The world’s steel makers could face significantly higher costs next year as raw material prices rise, threatening the industry’s string of big profits if it can’t successfully pass on the costs to industries ranging from car makers to construction.
The industry is set to begin talks next month with big producers of iron ore, a crucial ingredient for steel making, over next year’s prices.
The group is set to demand a 50% price increase, compared with the 9.5% increase last year. If they gain most or all of that increase, that could hurt profit margins for steel producers already contending with higher prices for coal and coke, also used to make steel.
The cost pressures also could prompt more consolidation in a still-fragmented industry as steel producers seek more bargaining clout and economies of scale.
While 70% of the iron ore that is shipped by sea is supplied by three players—Rio Tinto Ltd, Cia Vale do Rio Doce, and BHP Billiton Ltd—the world’s biggest steel maker produces about 11% of all steel.
Talks between Chinese steel makers and iron ore producers are expected to begin in early October, and are likely to set the pattern for the industry. China is the world’s largest iron ore importer. It also is the world’s largest steel maker. Demand from China’s steel mills is a prime reason that world iron ore output rose 12% in 2006, reaching 1.5 billion tonnes—a fifth consecutive high.
China imports most of its iron ore from Australia, Brazil and India, and prices differ, reflecting different shipping costs. Chinese steel makers pay about $50 (Rs1,990) a tonne for iron ore, and $50-70 a tonne to have it shipped. While a tonne of Brazilian iron ore is about $40, shipping costs are higher because of the greater distance.
Iron ore makers signalled their intent this summer to seek a 50% price increase beginning next year or when current contracts expire. Rio Tinto chief executive Tom Albanese made a case for higher prices in an interview last month. “We have to put more resources and more pressure on everything that we do to deliver the goods,” he said. “We have a sector that has continued strong demand and there are restrictions that have lowered supply.”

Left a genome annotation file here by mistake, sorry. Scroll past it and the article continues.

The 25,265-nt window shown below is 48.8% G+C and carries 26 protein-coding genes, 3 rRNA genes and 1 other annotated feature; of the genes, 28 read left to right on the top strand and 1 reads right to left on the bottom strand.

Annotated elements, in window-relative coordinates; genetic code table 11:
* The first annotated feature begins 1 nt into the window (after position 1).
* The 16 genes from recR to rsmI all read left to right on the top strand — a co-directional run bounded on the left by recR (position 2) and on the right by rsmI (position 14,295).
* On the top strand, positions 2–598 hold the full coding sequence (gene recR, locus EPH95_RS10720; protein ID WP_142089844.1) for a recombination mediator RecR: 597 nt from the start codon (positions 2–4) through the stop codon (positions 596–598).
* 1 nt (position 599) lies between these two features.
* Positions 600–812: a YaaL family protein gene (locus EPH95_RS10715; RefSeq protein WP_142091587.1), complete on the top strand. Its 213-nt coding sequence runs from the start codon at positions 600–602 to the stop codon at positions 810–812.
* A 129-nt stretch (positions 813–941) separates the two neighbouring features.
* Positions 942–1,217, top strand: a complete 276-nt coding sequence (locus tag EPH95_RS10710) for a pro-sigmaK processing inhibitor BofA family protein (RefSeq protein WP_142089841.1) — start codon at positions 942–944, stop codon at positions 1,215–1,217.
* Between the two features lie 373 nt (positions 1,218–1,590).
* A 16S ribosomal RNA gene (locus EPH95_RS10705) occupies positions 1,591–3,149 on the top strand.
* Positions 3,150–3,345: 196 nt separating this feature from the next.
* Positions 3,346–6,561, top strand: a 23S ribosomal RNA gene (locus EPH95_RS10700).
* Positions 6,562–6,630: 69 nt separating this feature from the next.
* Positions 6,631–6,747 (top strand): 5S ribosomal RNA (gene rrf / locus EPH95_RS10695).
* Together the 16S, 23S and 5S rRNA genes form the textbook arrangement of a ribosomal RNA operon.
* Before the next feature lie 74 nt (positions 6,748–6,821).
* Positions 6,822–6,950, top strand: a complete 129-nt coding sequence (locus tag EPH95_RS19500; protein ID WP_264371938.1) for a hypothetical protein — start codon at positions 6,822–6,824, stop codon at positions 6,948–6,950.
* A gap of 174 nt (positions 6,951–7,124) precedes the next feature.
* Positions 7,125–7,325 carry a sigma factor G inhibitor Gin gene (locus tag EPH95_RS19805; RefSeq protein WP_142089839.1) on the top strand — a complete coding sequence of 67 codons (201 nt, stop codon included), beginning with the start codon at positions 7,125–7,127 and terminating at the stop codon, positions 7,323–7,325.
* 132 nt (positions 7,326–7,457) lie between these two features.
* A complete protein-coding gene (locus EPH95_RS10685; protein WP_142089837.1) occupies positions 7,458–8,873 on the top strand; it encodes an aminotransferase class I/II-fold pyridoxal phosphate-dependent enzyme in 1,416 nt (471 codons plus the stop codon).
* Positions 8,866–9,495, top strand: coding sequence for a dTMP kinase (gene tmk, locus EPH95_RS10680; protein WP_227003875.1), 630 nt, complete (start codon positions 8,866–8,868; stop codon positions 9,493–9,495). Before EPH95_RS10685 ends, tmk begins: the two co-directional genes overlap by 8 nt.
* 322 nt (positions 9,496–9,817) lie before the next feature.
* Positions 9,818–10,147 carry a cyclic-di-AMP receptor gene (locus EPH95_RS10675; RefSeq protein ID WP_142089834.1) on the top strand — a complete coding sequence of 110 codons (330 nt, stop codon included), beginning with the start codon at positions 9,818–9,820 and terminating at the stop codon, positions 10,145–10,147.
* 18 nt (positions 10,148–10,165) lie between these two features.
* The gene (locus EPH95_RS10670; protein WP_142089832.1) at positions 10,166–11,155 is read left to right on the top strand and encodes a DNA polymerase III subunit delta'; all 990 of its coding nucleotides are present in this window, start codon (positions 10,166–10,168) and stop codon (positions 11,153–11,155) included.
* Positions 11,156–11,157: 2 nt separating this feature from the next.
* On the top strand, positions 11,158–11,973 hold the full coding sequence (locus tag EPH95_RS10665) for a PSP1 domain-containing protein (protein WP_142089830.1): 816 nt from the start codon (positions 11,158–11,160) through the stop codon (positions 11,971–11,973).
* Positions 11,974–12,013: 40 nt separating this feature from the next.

Rio Tinto said it planned to mine nearly 220 million tonnes (mt) of iron ore and other materials this year, a huge increase from annual outputs of 50-75mt earlier in the decade.
Raw material companies have complained about shortages of both equipment and workers to unearth iron ore and coal. They have said ports in Australia, a key supplier of raw materials, are often clogged and can’t efficiently and quickly handle increased shipments. Iron ore prices have increased every year for the past five years.
Some steel makers are better insulated than others against higher raw material prices. US Steel Corp. has its own iron ore and coke supplies for its US steel plants. The company’s European operations, which have been running at near full capacity to supply steel to Eastern Europe, will be affected by higher world prices from outside suppliers, said spokesman John Armstrong.
Some steel makers are trying to minimize their dependence on iron ore providers. ArcelorMittal supplies about 47% of the iron ore it uses.
The price of coke, which feeds the furnaces to make steel, is on the rise, too. China, a huge exporter of coke, is shipping the fuel at a price of about $230-250 a tonne, which doesn’t include freight charges. Last year, coke cost $140-180 a tonne. The cost to ship a tonne of steel has doubled since 2005 to $80-100 a tonne.
Steel makers said they aren’t surprised by the run-up in raw material prices, given the demand from China and constraints facing iron ore companies as they try to expand. As a result, many steel makers have been factoring in increased costs in contract talks with their own customers.
Depending on the negotiations, as well as expectations of how much higher raw material prices will go, these increases to steel customers could be about 10%, analysts said.
Contracts can cover a few months or several years. As a result, steel price increases may take some time to trickle down to end users.